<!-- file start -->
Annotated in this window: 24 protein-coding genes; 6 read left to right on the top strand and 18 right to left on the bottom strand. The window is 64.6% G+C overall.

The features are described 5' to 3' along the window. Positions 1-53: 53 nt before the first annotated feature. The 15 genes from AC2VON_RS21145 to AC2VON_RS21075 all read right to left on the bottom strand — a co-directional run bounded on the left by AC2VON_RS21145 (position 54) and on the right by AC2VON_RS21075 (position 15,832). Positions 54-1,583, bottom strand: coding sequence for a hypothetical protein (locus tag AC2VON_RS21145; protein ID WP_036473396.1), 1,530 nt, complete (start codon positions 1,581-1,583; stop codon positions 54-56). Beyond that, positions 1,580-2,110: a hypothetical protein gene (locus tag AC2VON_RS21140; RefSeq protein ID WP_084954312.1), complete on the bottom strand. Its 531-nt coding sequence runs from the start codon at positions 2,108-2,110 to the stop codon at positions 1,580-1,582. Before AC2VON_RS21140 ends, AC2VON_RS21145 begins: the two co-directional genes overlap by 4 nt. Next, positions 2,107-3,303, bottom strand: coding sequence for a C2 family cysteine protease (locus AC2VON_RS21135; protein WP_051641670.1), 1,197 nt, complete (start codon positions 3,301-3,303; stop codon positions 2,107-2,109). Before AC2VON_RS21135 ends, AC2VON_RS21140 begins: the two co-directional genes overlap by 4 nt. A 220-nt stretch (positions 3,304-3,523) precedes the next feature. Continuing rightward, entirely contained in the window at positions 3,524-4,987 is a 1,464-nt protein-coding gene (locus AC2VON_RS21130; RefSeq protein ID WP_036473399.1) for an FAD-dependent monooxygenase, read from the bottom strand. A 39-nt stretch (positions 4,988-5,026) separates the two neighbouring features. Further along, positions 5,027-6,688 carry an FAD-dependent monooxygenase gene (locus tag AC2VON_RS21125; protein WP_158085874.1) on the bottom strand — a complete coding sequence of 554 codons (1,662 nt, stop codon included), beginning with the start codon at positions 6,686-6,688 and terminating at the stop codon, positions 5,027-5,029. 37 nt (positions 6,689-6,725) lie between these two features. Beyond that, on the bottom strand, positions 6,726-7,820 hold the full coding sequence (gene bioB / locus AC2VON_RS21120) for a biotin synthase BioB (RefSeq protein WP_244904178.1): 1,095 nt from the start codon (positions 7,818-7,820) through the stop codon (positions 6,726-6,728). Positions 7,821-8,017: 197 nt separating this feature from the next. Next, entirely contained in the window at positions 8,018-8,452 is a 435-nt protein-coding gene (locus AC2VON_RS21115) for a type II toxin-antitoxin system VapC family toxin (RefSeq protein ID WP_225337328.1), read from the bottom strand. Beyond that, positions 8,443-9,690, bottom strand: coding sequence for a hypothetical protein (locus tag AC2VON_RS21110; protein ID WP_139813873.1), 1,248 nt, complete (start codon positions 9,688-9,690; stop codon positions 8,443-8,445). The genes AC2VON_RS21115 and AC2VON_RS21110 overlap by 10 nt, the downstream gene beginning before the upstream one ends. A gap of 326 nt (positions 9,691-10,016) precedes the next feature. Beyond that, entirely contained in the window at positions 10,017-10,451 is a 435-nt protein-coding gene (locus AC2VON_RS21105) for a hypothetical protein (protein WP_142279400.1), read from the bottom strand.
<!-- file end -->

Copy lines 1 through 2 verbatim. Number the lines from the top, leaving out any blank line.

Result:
Annotated in this window: 24 protein-coding genes; 6 read left to right on the top strand and 18 right to left on the bottom strand. The window is 64.6% G+C overall.

The features are described 5' to 3' along the window. Positions 1-53: 53 nt before the first annotated feature. The 15 genes from AC2VON_RS21145 to AC2VON_RS21075 all read right to left on the bottom strand — a co-directional run bounded on the left by AC2VON_RS21145 (position 54) and on the right by AC2VON_RS21075 (position 15,832). Positions 54-1,583, bottom strand: coding sequence for a hypothetical protein (locus tag AC2VON_RS21145; protein ID WP_036473396.1), 1,530 nt, complete (start codon positions 1,581-1,583; stop codon positions 54-56). Beyond that, positions 1,580-2,110: a hypothetical protein gene (locus tag AC2VON_RS21140; RefSeq protein ID WP_084954312.1), complete on the bottom strand. Its 531-nt coding sequence runs from the start codon at positions 2,108-2,110 to the stop codon at positions 1,580-1,582. Before AC2VON_RS21140 ends, AC2VON_RS21145 begins: the two co-directional genes overlap by 4 nt. Next, positions 2,107-3,303, bottom strand: coding sequence for a C2 family cysteine protease (locus AC2VON_RS21135; protein WP_051641670.1), 1,197 nt, complete (start codon positions 3,301-3,303; stop codon positions 2,107-2,109). Before AC2VON_RS21135 ends, AC2VON_RS21140 begins: the two co-directional genes overlap by 4 nt. A 220-nt stretch (positions 3,304-3,523) precedes the next feature. Continuing rightward, entirely contained in the window at positions 3,524-4,987 is a 1,464-nt protein-coding gene (locus AC2VON_RS21130; RefSeq protein ID WP_036473399.1) for an FAD-dependent monooxygenase, read from the bottom strand. A 39-nt stretch (positions 4,988-5,026) separates the two neighbouring features. Further along, positions 5,027-6,688 carry an FAD-dependent monooxygenase gene (locus tag AC2VON_RS21125; protein WP_158085874.1) on the bottom strand — a complete coding sequence of 554 codons (1,662 nt, stop codon included), beginning with the start codon at positions 6,686-6,688 and terminating at the stop codon, positions 5,027-5,029. 37 nt (positions 6,689-6,725) lie between these two features. Beyond that, on the bottom strand, positions 6,726-7,820 hold the full coding sequence (gene bioB / locus AC2VON_RS21120) for a biotin synthase BioB (RefSeq protein WP_244904178.1): 1,095 nt from the start codon (positions 7,818-7,820) through the stop codon (positions 6,726-6,728). Positions 7,821-8,017: 197 nt separating this feature from the next. Next, entirely contained in the window at positions 8,018-8,452 is a 435-nt protein-coding gene (locus AC2VON_RS21115) for a type II toxin-antitoxin system VapC family toxin (RefSeq protein ID WP_225337328.1), read from the bottom strand. Beyond that, positions 8,443-9,690, bottom strand: coding sequence for a hypothetical protein (locus tag AC2VON_RS21110; protein ID WP_139813873.1), 1,248 nt, complete (start codon positions 9,688-9,690; stop codon positions 8,443-8,445). The genes AC2VON_RS21115 and AC2VON_RS21110 overlap by 10 nt, the downstream gene beginning before the upstream one ends. A gap of 326 nt (positions 9,691-10,016) precedes the next feature. Beyond that, entirely contained in the window at positions 10,017-10,451 is a 435-nt protein-coding gene (locus AC2VON_RS21105) for a hypothetical protein (protein WP_142279400.1), read from the bottom strand.